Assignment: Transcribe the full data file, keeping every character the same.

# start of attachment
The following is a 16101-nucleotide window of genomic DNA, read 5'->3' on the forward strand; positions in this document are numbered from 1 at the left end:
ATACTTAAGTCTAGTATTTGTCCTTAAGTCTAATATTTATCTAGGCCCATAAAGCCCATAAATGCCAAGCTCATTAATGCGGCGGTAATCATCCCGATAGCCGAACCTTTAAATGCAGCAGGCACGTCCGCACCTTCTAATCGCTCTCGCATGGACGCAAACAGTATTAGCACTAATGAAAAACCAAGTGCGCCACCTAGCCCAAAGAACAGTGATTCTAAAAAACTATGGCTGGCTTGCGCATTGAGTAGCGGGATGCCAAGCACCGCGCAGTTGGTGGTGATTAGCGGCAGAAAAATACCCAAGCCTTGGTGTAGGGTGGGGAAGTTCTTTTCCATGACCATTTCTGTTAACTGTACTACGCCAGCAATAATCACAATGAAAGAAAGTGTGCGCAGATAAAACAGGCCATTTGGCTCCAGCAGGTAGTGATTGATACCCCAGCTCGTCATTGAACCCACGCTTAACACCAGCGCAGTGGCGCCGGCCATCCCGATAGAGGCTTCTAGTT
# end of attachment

The following is a 16101-nucleotide window of genomic DNA, read 5'->3' on the forward strand; positions in this document are numbered from 1 at the left end:
ATACTTAAGTCTAGTATTTGTCCTTAAGTCTAATATTTATCTAGGCCCATAAAGCCCATAAATGCCAAGCTCATTAATGCGGCGGTAATCATCCCGATAGCCGAACCTTTAAATGCAGCAGGCACGTCCGCACCTTCTAATCGCTCTCGCATGGACGCAAACAGTATTAGCACTAATGAAAAACCAAGTGCGCCACCTAGCCCAAAGAACAGTGATTCTAAAAAACTATGGCTGGCTTGCGCATTGAGTAGCGGGATGCCAAGCACCGCGCAGTTGGTGGTGATTAGCGGCAGAAAAATACCCAAGCCTTGGTGTAGGGTGGGGAAGTTCTTTTCCATGACCATTTCTGTTAACTGTACTACGCCAGCAATAATCACAATGAAAGAAAGTGTGCGCAGATAAAACAGGCCATTTGGCTCCAGCAGGTAGTGATTGATACCCCAGCTCGTCATTGAACCCACGCTTAACACCAGCGCAGTGGCGCCGGCCATCCCGATAGAGGCTTCTAGTT